Pocket Camera with Zoom Lens

Recently I finished putting together the Pocket Camera Plus for the Gameboy. This takes all of the original hardware of the GameBoy Camera and puts it into a shell that you can attach actual Camera lens. You can read more about here: /gameboy-camera-plus


Attached to the Pocket Camera Plus, I'm using a pretty generic and bare bones Zoom lens. I just bought whatever was cheapest on Amazon. It has manually focus, zoom, and aperture, and has a focus length of 6mm up to 60mm. I guess that means it has a 10x zoom. Each of the rings has a pin used for movement, but these pins can be screwed in to keep the current setting.

In addition to the manual settings of the lens, the GameBoy Camera game has a Contrast and Brightness setting. Contrast is very important to reduce the harsh lights and darks coming into the camera. There is some automatic brightness control that the camera already does. This makes the manual aperture nearly useless. And even the digital brightness settings in the game can get overridden by the software trying to autocorrect the brightness.

For the following photos, I really only used the manual Zoom and Focus, and digital Contrast when taking photos.

Anyway, with my Pocket Camera and regular Camera, I went around town throughout the weekend and tested it out.

Sakurano Park 桜野公園

It's Spring in Takayama, so the Cherry Blossoms are in full boom. One of the best places to view cherry blossoms in Takayama is northwest of the main town. On the way to Kokufu, Sakurano Park is off to the side of the highway on the other side of the river. It's the perfect place to have a picnic on a warm Spring afternoon while viewing the cherry blossoms. (Although, this Spring has been freezing with the occasional snow)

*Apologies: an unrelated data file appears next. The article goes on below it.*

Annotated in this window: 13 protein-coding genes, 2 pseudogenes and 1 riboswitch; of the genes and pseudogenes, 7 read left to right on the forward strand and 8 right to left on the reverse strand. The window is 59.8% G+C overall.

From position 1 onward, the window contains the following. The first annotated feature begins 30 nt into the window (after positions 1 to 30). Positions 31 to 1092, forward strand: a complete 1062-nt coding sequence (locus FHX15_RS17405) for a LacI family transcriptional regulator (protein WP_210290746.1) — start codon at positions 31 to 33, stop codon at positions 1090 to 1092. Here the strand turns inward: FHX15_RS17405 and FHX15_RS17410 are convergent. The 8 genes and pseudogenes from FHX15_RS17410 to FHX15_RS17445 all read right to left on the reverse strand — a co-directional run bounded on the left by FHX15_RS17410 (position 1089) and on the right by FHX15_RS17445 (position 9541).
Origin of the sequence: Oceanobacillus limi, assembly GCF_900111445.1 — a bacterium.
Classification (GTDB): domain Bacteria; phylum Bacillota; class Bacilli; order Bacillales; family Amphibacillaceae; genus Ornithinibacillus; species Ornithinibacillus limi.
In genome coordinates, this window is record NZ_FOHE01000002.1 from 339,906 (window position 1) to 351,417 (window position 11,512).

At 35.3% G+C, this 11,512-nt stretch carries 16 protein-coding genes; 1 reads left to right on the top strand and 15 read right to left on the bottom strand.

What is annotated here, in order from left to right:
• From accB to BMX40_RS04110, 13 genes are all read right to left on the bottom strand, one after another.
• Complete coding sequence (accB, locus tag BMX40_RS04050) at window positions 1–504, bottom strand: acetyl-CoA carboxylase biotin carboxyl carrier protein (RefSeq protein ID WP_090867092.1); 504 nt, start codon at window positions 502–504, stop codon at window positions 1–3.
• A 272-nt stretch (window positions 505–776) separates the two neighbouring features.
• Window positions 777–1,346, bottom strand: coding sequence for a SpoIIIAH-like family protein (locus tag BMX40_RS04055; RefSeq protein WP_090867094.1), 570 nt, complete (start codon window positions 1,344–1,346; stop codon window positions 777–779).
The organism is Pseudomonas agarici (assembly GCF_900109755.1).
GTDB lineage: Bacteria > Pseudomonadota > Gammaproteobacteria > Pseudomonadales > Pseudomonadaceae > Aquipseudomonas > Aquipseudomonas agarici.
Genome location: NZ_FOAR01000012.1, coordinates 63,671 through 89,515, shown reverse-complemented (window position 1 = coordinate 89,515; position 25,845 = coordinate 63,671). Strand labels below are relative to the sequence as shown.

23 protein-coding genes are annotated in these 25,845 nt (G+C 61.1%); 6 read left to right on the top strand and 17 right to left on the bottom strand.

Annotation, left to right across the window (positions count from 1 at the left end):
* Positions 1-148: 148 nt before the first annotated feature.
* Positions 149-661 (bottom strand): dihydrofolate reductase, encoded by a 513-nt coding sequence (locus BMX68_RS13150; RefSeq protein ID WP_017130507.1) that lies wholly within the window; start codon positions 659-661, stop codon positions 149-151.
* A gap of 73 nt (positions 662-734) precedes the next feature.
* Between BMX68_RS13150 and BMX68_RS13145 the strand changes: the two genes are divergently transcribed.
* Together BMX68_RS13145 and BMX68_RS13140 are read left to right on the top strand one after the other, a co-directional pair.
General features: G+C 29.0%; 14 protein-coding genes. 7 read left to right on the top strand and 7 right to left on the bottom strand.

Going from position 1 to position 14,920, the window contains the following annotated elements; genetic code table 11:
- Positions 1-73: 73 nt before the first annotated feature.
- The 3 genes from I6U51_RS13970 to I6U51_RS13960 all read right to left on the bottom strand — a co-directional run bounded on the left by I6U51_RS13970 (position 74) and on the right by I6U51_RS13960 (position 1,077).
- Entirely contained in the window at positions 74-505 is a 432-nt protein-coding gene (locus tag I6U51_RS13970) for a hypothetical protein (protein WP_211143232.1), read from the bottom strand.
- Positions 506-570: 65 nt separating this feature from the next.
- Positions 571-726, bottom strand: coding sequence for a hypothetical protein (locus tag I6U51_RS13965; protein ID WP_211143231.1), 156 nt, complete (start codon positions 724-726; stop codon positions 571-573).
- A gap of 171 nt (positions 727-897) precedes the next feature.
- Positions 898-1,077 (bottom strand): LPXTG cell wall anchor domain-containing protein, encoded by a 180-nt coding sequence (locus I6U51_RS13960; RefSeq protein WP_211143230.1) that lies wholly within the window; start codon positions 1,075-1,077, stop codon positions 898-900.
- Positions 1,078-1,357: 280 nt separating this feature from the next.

I took some photos in late evening as the sun was setting.






The Camera lens gives an incredible amount of flexibility when taking photos. No matter how close or how far away from the subject, the zoom allows you to frame the photo and the focus allows you to get all of the detail. The sensor itself is still primitive by only allowing 4 colors, but you can still get a ton of clarity.

Of course, photos are best taken when the subject is clearly light. If there is no strong light source, then it can be hard to squeeze out detail. 4 colors can only do so much.

Shiroyama Park 城山公園

The next day, I went to Shiroyama Park downtown and took a few more photos. Shiroyama sits above the town, so I was able to really test out of the Zoom lens.



This tiny camera lens can zoom in further than my actual camera! It's pretty incredible how far it can go. Each of those photos would be smaller than a pixel using the original GameBoy camera hardware.

I took a few more photos from around the park. I walked a little bit around town, too, and took some photos there.






Again, the Pocket Camera works best if you have a well-light subject. But, additionally, you need to have a lot of contrast between your subject and the background. If you subject blends into the background a little, the Pocket Camera isn't going to have a way of showing the difference.

Skypark スカイパーク

To complete the day, I went to Sky Park. Sky Park is the easiest assessable, most dynamic observation point in town. You can view around half of the town from this point with a clear view. All of the eastern and northeastern mountains are visible, too.

I took a massive panoramic with the regular camera and many zoomed shots with the Pocket.



Again, it's incredible how much detail can be squeezed into the GameBoy camera with this lens, and how far it can zoom in. But, there is still one small problem. With the lens zoomed in so far, it's a little difficult to steady the camera. I might invest it a heavier, steadier tripod than the flimsy one I already have.

I took a few specific shots of the mountains.



One of the native features of the GameBoy Camera software is being able to adjust the Contrast. By pulling that way down, you can get a lot of detail from the mountains, even if they're mostly white.

I concluded my photo journey by taking a panorama of Mt. Norikura, which towers over Takayama. The resolution of each Pocket Camera photo is 128x112, so taking a panoramic photo can boost the resolution considerably.



The GameBoy Camera is over 25 years old now, so it's pretty fun being to squeeze as much functionality as possible out of it.

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